Caribbean Corals-The famous Fire Coral


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Doing this research is fun and we learn more and more the deeper we get into finding information for you, our divers.  We definitely learned something new in this research about the Fire Coral…and it may surprise you as well!

Fire corals are not true corals. Fire corals are members of the Cnidaria phylum, and although fire coral looks like coral, it is more closely related to jellyfish and other stinging anemones.

Fire corals have a bright yellow-green and brown skeletal covering and are widely distributed in tropical and subtropical waters. Divers often mistake fire coral for seaweed, and accidental contact is common. The very small nematocysts on fire corals contain tentacles that protrude from numerous surface pores. In addition, fire corals have a sharp, calcified external skeleton that can scrape the skin

Fire coral has several common growth forms; these include branching, plate and encrusting. Branching adopts a calcerious structure which branches off, to rounded finger-like tips. Plate adopts a shape similar to that of the smaller non-sheet lettuce corals; thereforeerect, thin sheets, which group together to form a colony. The latter; “encrusting”, is where the fire coral forms on the calcerious structure of other coral or gorgonian structures.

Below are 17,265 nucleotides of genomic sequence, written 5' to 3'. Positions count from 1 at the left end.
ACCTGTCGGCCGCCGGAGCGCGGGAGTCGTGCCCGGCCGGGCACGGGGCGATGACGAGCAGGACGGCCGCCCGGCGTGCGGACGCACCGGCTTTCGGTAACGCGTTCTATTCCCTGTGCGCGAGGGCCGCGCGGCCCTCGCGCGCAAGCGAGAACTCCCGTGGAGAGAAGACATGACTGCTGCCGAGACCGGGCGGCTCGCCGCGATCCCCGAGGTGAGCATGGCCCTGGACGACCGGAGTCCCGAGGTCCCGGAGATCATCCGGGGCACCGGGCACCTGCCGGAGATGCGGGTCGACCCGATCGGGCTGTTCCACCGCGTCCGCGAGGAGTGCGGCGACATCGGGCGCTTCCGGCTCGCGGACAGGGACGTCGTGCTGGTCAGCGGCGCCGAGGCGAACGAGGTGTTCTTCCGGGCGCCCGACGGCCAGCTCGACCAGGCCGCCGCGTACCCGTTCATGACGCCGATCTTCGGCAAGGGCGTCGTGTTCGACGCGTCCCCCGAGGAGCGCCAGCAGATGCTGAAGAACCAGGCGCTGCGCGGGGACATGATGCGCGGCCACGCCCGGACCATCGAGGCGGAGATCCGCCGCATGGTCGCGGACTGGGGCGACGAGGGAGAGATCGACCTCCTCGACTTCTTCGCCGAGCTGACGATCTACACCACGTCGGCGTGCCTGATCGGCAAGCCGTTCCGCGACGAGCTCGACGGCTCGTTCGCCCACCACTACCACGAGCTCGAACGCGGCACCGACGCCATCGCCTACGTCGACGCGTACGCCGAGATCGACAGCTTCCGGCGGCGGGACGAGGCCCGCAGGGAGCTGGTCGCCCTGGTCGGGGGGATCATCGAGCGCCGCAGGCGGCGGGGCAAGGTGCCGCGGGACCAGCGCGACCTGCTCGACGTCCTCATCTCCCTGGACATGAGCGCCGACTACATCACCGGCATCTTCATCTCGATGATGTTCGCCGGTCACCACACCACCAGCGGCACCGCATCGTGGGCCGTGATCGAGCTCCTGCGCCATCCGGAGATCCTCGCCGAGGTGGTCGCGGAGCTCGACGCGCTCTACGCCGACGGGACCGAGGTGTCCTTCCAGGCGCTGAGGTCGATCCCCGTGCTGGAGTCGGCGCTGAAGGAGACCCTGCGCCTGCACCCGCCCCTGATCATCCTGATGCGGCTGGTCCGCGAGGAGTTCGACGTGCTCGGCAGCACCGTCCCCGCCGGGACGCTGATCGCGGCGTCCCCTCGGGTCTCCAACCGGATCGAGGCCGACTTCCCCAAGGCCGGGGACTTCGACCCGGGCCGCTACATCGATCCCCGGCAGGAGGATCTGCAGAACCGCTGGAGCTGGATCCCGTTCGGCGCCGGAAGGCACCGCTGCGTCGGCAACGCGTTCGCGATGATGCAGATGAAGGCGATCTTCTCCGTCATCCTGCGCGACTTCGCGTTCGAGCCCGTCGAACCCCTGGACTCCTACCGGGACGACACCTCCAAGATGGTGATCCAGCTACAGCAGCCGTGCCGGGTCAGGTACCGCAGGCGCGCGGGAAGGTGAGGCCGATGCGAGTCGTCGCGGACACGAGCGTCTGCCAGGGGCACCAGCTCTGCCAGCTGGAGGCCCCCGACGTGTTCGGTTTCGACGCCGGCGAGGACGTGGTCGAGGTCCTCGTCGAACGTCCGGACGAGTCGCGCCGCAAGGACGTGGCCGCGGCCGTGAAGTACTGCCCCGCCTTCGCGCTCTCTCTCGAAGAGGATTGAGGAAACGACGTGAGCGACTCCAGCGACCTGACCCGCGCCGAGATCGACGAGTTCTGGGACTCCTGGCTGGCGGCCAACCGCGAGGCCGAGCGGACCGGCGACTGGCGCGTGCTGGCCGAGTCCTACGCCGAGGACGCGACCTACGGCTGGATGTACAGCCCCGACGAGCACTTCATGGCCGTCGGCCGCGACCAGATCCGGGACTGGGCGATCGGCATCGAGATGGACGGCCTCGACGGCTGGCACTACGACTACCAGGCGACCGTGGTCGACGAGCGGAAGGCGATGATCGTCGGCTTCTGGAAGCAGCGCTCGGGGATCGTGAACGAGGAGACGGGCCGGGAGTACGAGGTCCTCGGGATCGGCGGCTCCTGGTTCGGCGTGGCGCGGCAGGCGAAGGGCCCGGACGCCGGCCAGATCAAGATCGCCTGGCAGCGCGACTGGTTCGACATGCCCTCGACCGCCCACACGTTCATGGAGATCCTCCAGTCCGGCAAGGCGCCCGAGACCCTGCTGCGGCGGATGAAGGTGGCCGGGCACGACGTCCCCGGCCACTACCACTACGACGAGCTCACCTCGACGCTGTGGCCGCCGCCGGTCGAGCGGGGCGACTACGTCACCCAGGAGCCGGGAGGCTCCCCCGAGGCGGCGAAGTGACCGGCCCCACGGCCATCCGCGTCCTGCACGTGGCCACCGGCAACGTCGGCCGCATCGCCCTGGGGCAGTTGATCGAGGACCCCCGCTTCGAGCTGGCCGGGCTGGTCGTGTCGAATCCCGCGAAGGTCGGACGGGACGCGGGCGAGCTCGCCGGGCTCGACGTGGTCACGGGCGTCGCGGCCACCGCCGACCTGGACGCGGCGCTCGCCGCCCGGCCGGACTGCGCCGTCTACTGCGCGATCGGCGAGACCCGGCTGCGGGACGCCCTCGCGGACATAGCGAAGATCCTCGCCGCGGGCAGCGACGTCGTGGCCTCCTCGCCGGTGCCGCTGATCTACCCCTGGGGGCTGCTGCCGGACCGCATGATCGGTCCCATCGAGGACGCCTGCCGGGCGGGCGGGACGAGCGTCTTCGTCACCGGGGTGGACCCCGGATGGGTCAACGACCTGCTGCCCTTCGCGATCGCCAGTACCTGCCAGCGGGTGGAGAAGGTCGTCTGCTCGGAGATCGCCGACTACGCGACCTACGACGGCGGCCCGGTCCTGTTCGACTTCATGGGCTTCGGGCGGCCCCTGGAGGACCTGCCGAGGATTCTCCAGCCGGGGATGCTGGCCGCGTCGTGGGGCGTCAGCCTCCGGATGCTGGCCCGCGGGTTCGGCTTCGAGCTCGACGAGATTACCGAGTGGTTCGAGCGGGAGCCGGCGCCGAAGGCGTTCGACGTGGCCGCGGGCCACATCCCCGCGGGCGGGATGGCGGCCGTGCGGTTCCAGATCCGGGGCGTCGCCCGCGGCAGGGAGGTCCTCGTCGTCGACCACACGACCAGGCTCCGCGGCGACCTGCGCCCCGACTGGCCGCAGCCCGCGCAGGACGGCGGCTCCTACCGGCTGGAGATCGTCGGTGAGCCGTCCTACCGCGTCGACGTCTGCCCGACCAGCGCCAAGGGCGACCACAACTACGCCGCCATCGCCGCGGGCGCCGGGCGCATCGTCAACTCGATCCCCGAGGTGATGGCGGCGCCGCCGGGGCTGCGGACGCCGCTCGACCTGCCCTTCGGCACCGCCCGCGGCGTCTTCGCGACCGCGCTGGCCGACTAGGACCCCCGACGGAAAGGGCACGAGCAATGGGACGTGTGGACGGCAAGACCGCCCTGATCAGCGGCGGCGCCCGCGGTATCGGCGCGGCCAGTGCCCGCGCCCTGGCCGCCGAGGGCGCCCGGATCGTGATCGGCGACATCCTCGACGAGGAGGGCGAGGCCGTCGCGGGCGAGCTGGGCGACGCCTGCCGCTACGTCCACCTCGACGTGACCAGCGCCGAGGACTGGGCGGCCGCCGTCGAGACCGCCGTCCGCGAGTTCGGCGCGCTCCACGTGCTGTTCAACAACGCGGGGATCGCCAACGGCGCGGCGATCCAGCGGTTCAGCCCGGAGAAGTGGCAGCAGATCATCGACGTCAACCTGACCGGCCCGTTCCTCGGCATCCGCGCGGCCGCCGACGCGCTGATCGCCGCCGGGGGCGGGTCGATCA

The gonophores in the family Milleporidae arise from the coenosarc (i.e. the hollow living tubes of the upright branching individuals of a colony) within chambers embedded entirely in the coenosteum (i.e. the calcareous mass forming the skeleton of a compound coral.

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